Excess locations?

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Joshua Wise

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Dec 9, 1999, 3:00:00 AM12/9/99
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Hell all,
I wanted the oppinions of some experienced gamers, writers, and
programmers. In designing a game, do you think that creating extra
"rooms" in which you can do nothing that pertains to the game, for the
sake of creating an atmostphere or a feeling of wholeness to a
location is useful? i.e. instead of having one room in which you can
do the one thing needed, there are five rooms, each with a description
that will enhance the sense of where you are, but you can't actually
do anything in them?

Josh

Jesse Burneko

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Dec 9, 1999, 3:00:00 AM12/9/99
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On Thu, 9 Dec 1999, Joshua Wise wrote:

> Hell all,
> I wanted the oppinions of some experienced gamers, writers, and
> programmers. In designing a game, do you think that creating extra
> "rooms" in which you can do nothing that pertains to the game, for the
> sake of creating an atmostphere or a feeling of wholeness to a
> location is useful?

Well, as with most things in IF, I think it comes down to a matter of
taste. I personally don't mind them. I mean if a game takes place in a
large hotel well then it ought to have a kitchen and a dining room even if
nothing relevant ever happens there. Obviously you don't want to
implement every useless room in such a hotel but corridors with locked
doors would be apropriate.

I have, however, recieved at least one complaint about my use of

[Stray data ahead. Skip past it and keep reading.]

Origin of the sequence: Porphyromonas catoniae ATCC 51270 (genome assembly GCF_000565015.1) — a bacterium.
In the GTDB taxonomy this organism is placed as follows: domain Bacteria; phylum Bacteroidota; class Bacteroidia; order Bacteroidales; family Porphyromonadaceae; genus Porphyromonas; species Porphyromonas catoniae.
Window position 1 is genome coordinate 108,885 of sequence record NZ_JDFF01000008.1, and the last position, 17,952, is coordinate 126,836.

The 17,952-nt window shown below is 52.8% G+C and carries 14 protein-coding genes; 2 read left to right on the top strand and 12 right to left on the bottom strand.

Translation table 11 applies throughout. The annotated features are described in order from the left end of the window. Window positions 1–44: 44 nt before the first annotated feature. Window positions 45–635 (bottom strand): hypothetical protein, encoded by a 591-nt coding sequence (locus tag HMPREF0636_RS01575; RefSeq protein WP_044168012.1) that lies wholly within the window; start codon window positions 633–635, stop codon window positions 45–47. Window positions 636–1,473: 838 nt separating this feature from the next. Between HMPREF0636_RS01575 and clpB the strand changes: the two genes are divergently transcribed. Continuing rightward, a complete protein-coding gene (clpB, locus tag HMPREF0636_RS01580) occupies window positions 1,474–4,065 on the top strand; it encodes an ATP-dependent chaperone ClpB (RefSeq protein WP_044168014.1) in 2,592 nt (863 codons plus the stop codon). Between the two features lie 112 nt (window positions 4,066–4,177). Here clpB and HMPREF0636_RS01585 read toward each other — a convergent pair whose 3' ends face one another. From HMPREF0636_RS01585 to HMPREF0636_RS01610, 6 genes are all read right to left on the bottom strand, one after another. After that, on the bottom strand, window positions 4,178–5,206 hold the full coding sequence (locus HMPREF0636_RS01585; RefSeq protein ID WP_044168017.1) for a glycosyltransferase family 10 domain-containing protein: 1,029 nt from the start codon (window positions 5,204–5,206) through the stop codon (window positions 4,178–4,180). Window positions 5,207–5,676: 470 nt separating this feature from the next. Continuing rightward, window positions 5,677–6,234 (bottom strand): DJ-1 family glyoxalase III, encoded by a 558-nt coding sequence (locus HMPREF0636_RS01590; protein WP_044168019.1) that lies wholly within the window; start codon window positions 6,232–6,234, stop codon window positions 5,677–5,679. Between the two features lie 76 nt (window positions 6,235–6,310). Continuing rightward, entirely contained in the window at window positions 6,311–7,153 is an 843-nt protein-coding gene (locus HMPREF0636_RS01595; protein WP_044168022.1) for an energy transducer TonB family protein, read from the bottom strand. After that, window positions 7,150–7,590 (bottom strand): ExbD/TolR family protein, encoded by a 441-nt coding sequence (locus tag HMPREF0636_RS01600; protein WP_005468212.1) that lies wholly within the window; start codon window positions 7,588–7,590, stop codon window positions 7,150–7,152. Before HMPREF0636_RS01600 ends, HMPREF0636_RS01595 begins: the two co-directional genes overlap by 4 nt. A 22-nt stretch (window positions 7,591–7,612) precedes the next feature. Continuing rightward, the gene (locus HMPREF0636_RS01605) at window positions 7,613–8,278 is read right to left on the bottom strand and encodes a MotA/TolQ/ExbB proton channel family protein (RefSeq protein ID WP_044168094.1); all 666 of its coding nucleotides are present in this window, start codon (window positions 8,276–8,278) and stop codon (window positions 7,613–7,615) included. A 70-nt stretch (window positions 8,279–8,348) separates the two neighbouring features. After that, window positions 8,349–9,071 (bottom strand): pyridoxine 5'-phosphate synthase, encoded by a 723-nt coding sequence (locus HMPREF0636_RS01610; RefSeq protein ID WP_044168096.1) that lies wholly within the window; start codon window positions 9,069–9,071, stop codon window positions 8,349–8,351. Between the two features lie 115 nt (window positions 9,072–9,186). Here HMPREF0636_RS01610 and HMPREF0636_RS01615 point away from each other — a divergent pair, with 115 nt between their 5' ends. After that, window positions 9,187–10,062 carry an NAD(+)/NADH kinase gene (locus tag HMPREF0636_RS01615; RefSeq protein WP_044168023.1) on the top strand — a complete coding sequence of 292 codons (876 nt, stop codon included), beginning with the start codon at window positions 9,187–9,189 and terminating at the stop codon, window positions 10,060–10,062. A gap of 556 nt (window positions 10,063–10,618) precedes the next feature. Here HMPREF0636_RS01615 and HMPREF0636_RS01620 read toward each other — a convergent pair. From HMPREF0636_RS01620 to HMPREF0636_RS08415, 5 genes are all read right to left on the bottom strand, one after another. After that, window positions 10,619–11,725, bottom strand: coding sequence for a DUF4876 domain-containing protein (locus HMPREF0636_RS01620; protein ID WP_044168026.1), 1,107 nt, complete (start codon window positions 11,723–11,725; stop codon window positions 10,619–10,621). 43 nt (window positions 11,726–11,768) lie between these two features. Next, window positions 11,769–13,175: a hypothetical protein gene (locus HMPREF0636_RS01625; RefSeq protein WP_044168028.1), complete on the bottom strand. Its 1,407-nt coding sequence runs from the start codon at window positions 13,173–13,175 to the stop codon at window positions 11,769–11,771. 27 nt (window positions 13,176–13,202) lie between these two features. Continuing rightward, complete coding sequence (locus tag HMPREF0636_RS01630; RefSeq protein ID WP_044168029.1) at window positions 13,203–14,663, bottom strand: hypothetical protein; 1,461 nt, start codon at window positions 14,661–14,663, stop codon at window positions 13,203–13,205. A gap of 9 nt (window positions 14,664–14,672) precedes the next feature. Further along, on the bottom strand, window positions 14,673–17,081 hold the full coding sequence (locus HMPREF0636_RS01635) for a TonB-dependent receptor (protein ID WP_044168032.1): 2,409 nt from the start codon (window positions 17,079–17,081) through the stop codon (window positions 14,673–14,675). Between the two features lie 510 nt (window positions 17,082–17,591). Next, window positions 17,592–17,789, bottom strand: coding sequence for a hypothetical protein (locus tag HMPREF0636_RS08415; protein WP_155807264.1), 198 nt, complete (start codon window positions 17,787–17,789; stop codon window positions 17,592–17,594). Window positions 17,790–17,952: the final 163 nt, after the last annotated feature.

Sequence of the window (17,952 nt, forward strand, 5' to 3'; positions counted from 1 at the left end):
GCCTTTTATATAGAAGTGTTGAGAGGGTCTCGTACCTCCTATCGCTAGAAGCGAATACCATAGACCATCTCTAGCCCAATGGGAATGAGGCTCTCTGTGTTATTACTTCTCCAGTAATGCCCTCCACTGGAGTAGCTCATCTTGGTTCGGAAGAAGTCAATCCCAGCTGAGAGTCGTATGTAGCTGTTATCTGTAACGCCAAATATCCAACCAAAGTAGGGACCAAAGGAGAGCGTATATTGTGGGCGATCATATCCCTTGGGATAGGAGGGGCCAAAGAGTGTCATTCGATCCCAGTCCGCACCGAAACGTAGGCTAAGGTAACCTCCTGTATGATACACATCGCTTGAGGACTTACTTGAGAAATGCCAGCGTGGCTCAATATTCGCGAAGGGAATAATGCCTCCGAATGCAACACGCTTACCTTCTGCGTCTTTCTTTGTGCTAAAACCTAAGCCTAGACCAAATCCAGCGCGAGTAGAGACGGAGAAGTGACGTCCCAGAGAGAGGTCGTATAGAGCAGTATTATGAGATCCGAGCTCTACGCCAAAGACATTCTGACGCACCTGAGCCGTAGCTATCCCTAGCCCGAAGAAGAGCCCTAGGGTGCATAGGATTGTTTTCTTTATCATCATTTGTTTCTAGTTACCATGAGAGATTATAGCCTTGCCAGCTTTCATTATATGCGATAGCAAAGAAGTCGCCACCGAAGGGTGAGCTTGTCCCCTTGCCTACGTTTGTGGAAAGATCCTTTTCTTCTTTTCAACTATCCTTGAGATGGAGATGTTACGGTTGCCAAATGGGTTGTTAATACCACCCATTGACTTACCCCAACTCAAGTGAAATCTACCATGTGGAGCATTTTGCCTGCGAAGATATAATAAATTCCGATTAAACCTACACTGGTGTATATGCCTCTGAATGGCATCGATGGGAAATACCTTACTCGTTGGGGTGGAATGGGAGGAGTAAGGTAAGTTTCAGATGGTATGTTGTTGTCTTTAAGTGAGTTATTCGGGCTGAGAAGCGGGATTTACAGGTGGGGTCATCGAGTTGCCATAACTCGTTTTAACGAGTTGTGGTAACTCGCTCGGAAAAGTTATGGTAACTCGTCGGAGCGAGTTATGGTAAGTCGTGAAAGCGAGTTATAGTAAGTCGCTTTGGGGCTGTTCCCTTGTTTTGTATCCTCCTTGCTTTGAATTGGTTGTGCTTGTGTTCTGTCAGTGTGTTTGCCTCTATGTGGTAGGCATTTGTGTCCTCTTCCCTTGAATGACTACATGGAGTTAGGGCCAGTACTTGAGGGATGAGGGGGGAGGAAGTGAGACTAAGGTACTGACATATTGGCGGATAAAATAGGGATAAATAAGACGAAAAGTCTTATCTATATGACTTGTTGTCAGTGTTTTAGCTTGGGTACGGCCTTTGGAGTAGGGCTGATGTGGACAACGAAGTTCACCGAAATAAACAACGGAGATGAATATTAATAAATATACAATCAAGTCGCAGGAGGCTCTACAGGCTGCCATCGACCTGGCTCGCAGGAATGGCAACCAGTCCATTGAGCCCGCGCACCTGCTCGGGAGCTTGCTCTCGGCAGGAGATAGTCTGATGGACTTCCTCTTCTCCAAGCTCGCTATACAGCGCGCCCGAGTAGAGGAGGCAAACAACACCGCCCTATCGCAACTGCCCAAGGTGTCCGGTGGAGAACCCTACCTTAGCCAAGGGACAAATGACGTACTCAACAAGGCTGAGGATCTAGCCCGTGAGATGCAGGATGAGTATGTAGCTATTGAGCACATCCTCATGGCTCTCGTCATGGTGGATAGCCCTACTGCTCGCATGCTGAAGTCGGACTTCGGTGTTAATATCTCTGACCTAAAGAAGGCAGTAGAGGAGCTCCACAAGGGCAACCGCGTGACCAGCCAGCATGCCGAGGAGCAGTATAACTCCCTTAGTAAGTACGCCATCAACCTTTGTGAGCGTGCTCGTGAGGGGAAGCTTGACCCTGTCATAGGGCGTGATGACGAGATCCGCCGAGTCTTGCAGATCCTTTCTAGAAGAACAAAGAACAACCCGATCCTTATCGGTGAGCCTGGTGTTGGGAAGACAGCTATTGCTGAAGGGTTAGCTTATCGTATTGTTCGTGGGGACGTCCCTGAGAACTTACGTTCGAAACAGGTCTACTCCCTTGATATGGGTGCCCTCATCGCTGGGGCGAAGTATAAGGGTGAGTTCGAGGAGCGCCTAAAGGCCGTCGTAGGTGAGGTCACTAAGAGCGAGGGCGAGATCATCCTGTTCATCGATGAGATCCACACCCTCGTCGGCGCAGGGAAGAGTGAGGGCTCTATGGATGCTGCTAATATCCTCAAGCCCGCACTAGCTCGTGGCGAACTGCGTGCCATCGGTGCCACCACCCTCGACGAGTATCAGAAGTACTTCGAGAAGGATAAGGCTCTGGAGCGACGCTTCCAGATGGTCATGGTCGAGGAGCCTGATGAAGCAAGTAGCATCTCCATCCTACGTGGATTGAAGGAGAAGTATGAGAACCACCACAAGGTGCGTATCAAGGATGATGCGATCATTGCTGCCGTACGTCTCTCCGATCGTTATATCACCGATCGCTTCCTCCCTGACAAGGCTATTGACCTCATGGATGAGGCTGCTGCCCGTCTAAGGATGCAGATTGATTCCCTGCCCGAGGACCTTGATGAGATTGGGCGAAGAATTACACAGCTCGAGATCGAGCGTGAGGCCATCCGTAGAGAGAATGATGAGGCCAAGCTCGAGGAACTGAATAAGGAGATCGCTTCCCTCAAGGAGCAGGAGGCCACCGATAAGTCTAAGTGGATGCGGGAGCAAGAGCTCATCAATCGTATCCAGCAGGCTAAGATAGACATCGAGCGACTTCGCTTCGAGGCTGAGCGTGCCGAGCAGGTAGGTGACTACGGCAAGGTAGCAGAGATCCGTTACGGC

stairwells in my Breath Of Fresh Blair (blair.z5). I use them purely to
connect the first floor to the second floor. It was suggested to me that
I remove them completely and only imply their existance with some message
like:

"Stepping into the stairwell you ascend the stairs to the second floor."

And simply let up and down take you directly to the locations were you
would otherwise need a w - u/d - e sequence to pass through the
stairwells.

I'm still coding stairwells though since I feel this is more natural.

Jesse Burneko


Jon Ingold

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Dec 9, 1999, 3:00:00 AM12/9/99
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Joshua Wise wrote in message <384feef6...@news.recom.com>...

>Hell all,
>I wanted the oppinions of some experienced gamers, writers, and
>programmers. In designing a game, do you think that creating extra
>"rooms" in which you can do nothing that pertains to the game, for the
>sake of creating an atmostphere or a feeling of wholeness to a
>location is useful? i.e. instead of having one room in which you can
>do the one thing needed, there are five rooms, each with a description
>that will enhance the sense of where you are, but you can't actually
>do anything in them?


Well, I'm not an experience gamer or writer but personally I hate them.
Pretty much every room in my game The Mulldoon Legacy has a purpose. I got
sick of "Sorcerer" syndrome (which shows I'm an inexperienced gamer as I'm
sure there are far worse games for this kind of thing) where you wander
around playing with useless scenery for hours not realising you've gone
wrong at the beginning, convinced there's something meaningful in it all..

However, it does depend on the kind of game. I think I'm right in thinking
that say, in So Far there are lots of 'scenery' locations and if they
weren't there the game would lose most of what it has; a realistic backdrop.

Jon

BrenBarn

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Dec 10, 1999, 3:00:00 AM12/10/99
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> In designing a game, do you think that creating extra
>"rooms" in which you can do nothing that pertains to the game, for the
>sake of creating an atmostphere or a feeling of wholeness to a
>location is useful? i.e. instead of having one room in which you can
>do the one thing needed, there are five rooms, each with a description
>that will enhance the sense of where you are, but you can't actually
>do anything in them?
Well, by "you can't actually do anything in them" I assume you mean "you
can't do anything that affects the end result of the game". (In other, you